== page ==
CEDAR RAPIDS, Iowa -- A week after President Clinton issued a disaster declaration for flood-ravaged Iowa counties damage inspectors from the Federal Emergency Management Agency (FEMA) are in the field. Inspectors are now in the area examining residences and personal property damaged by severe storms and flooding that swept through the area beginning July 2.
"You must first apply for disaster assistance before inspectors will view your damaged property," said Curt Musgrave, FEMA federal coordinating officer. "You can apply by calling the FEMA toll-free registration number 1-800-462-9029. Persons who are hearing- or speech-impaired may call (TTY) 1-800-462-7585."
An inspector will determine the extent of damage to the house and whether it is habitable by checking the structure and the systems. Damage to major appliances-washer, dryer, refrigerator, stove, etc. -will be assessed. Other serious needs, such as lost or damaged clothing, also are reported.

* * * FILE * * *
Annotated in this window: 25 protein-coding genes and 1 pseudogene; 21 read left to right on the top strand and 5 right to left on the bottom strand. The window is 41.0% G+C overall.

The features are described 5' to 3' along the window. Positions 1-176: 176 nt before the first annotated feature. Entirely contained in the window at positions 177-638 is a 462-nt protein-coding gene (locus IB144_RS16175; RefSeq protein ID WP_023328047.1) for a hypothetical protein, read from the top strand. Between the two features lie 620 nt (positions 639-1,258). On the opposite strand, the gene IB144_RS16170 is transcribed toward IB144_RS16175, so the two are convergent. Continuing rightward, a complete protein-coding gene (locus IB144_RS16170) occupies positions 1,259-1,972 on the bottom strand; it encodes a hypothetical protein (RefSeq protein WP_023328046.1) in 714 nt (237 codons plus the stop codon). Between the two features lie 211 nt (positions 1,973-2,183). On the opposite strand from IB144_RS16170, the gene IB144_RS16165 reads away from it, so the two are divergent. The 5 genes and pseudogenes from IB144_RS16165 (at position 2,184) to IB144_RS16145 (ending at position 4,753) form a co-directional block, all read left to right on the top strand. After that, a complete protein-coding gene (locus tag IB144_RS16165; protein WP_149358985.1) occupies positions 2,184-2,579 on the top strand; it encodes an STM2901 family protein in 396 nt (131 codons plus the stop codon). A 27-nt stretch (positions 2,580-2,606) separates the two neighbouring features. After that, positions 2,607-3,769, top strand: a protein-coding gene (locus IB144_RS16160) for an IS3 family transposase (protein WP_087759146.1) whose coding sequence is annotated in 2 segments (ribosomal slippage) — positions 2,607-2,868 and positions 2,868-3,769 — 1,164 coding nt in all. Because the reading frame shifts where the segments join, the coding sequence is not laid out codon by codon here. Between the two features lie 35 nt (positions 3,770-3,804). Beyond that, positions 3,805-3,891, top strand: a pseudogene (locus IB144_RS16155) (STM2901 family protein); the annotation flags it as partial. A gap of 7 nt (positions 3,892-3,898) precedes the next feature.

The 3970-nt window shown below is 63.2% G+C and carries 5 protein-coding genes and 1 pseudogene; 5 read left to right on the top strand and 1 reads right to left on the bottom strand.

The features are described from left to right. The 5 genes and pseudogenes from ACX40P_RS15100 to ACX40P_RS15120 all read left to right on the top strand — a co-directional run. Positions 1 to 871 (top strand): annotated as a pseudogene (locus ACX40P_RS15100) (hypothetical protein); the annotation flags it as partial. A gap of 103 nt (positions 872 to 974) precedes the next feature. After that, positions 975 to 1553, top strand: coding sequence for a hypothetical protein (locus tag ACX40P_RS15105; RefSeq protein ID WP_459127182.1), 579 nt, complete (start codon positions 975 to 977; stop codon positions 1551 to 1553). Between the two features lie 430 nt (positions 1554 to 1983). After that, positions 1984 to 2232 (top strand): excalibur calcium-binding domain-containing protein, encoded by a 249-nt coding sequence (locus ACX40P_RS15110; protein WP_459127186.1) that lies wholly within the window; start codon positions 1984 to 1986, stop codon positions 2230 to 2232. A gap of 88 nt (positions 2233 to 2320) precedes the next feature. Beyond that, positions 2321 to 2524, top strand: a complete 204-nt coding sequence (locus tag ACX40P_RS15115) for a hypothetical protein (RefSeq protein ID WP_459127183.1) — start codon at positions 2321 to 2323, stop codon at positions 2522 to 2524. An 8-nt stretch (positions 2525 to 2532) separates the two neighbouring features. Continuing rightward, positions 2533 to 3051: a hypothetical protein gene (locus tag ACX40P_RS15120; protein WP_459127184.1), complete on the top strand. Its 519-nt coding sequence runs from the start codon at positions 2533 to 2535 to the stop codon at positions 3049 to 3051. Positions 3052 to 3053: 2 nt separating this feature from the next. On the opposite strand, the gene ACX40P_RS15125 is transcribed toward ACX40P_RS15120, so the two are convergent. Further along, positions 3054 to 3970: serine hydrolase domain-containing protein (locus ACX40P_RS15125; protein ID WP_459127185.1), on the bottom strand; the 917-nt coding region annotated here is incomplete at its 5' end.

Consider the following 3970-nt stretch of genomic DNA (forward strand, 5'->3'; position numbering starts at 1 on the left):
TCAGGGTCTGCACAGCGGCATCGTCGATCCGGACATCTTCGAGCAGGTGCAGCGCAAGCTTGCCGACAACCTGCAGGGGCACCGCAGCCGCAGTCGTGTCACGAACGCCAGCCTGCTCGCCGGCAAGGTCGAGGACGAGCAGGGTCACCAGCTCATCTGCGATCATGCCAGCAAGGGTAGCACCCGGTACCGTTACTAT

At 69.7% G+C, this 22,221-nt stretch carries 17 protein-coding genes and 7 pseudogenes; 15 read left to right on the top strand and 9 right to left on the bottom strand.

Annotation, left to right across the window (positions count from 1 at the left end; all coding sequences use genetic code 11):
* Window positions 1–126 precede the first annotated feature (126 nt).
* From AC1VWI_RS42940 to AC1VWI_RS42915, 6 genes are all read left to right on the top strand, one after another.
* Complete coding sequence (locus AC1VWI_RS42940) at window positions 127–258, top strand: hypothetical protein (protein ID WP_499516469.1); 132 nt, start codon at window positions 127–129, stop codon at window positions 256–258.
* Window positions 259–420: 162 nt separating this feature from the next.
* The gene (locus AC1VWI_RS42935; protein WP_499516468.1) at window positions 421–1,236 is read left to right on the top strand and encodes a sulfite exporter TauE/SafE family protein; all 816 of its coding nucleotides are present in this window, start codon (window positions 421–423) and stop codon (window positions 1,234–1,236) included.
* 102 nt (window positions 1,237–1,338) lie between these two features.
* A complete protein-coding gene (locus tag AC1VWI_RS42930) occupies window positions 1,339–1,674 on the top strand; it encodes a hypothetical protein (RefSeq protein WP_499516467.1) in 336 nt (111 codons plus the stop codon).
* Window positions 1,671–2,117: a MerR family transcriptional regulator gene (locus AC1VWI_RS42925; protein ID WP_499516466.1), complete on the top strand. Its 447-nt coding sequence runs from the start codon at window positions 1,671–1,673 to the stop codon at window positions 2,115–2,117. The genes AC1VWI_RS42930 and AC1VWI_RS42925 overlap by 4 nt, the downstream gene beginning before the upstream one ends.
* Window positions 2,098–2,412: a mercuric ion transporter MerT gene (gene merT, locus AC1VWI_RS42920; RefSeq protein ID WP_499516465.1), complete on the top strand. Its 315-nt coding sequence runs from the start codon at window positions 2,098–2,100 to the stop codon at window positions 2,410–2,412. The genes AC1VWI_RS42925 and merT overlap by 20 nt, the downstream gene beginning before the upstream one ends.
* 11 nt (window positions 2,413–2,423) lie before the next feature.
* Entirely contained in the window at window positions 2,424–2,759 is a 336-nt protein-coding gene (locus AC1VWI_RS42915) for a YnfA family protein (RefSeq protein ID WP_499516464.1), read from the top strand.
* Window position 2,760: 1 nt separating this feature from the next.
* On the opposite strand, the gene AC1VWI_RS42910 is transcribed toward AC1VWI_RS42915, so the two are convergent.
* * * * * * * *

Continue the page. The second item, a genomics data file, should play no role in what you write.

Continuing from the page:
Residents are urged to inform the FEMA inspector if the household is serviced by a private septic system and well. Some FEMA assistance may be available to repair or replace these damaged systems.
State and federal disaster recovery officials said applicants should be prepared to show the inspector documents such as proof of ownership for property owners or proof of occupancy for renters to help determine eligibility. Insurance papers should be shown if they are available.
Disaster officials urge applicants to ask for proper identification before allowing unfamiliar persons claiming to be inspectors into their homes.
"These inspectors will have specific agency identification showing that they are in fact authorized to do an inspection," said Steve Zimmerman, state coordinating officer. "Also, official inspectors will not be charging any fees to perform this service. If you suspect fraud, call the police, sheriff or the Attorney General's Consumer Protection Division (515-281-5926) at once."
State and federal officials note that more than one agency may be inspecting damaged property. FEMA schedules its inspections within three to five days of the time an applicant registers by phone. Other agencies may look at damages, including the U.S. Small Business Administration (SBA), the American Red Cross, local building officials, health and safety inspectors, and insurance adjusters.